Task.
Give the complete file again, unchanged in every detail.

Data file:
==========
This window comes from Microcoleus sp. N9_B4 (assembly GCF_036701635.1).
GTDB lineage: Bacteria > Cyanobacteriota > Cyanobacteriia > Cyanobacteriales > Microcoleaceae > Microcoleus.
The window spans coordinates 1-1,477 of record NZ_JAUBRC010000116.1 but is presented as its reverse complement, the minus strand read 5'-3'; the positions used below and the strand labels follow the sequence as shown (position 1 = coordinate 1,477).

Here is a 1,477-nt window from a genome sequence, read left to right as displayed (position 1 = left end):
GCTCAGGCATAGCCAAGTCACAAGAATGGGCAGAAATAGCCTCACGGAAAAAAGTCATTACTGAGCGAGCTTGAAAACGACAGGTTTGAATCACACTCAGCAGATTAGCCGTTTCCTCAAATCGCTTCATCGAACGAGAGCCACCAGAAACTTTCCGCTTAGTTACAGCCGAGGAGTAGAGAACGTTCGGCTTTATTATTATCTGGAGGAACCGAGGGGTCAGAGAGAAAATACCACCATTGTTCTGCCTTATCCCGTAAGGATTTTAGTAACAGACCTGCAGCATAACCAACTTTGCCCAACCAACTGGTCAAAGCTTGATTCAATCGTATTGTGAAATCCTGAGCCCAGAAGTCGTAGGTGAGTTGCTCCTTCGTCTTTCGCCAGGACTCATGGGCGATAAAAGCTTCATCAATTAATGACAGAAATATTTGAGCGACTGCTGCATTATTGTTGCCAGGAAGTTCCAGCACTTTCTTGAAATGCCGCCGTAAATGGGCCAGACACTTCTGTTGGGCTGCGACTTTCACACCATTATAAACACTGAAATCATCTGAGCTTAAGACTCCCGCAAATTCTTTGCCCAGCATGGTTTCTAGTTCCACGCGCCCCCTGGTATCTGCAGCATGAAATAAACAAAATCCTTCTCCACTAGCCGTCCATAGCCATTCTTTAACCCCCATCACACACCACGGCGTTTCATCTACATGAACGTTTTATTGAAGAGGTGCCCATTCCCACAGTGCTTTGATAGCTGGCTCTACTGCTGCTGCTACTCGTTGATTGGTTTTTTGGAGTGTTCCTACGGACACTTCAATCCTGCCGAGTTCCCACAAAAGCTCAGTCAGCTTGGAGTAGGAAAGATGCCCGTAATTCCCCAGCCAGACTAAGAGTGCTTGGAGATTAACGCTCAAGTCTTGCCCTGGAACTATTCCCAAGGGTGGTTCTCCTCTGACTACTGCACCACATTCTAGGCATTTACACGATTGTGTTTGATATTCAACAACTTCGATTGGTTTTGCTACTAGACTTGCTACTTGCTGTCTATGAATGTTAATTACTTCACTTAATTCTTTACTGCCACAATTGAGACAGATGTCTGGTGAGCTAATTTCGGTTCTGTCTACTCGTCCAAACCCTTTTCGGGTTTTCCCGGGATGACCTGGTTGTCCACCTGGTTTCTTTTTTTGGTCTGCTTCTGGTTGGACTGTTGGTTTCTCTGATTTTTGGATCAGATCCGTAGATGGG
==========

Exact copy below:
This window comes from Microcoleus sp. N9_B4 (assembly GCF_036701635.1).
GTDB lineage: Bacteria > Cyanobacteriota > Cyanobacteriia > Cyanobacteriales > Microcoleaceae > Microcoleus.
The window spans coordinates 1-1,477 of record NZ_JAUBRC010000116.1 but is presented as its reverse complement, the minus strand read 5'-3'; the positions used below and the strand labels follow the sequence as shown (position 1 = coordinate 1,477).

Here is a 1,477-nt window from a genome sequence, read left to right as displayed (position 1 = left end):
GCTCAGGCATAGCCAAGTCACAAGAATGGGCAGAAATAGCCTCACGGAAAAAAGTCATTACTGAGCGAGCTTGAAAACGACAGGTTTGAATCACACTCAGCAGATTAGCCGTTTCCTCAAATCGCTTCATCGAACGAGAGCCACCAGAAACTTTCCGCTTAGTTACAGCCGAGGAGTAGAGAACGTTCGGCTTTATTATTATCTGGAGGAACCGAGGGGTCAGAGAGAAAATACCACCATTGTTCTGCCTTATCCCGTAAGGATTTTAGTAACAGACCTGCAGCATAACCAACTTTGCCCAACCAACTGGTCAAAGCTTGATTCAATCGTATTGTGAAATCCTGAGCCCAGAAGTCGTAGGTGAGTTGCTCCTTCGTCTTTCGCCAGGACTCATGGGCGATAAAAGCTTCATCAATTAATGACAGAAATATTTGAGCGACTGCTGCATTATTGTTGCCAGGAAGTTCCAGCACTTTCTTGAAATGCCGCCGTAAATGGGCCAGACACTTCTGTTGGGCTGCGACTTTCACACCATTATAAACACTGAAATCATCTGAGCTTAAGACTCCCGCAAATTCTTTGCCCAGCATGGTTTCTAGTTCCACGCGCCCCCTGGTATCTGCAGCATGAAATAAACAAAATCCTTCTCCACTAGCCGTCCATAGCCATTCTTTAACCCCCATCACACACCACGGCGTTTCATCTACATGAACGTTTTATTGAAGAGGTGCCCATTCCCACAGTGCTTTGATAGCTGGCTCTACTGCTGCTGCTACTCGTTGATTGGTTTTTTGGAGTGTTCCTACGGACACTTCAATCCTGCCGAGTTCCCACAAAAGCTCAGTCAGCTTGGAGTAGGAAAGATGCCCGTAATTCCCCAGCCAGACTAAGAGTGCTTGGAGATTAACGCTCAAGTCTTGCCCTGGAACTATTCCCAAGGGTGGTTCTCCTCTGACTACTGCACCACATTCTAGGCATTTACACGATTGTGTTTGATATTCAACAACTTCGATTGGTTTTGCTACTAGACTTGCTACTTGCTGTCTATGAATGTTAATTACTTCACTTAATTCTTTACTGCCACAATTGAGACAGATGTCTGGTGAGCTAATTTCGGTTCTGTCTACTCGTCCAAACCCTTTTCGGGTTTTCCCGGGATGACCTGGTTGTCCACCTGGTTTCTTTTTTTGGTCTGCTTCTGGTTGGACTGTTGGTTTCTCTGATTTTTGGATCAGATCCGTAGATGGG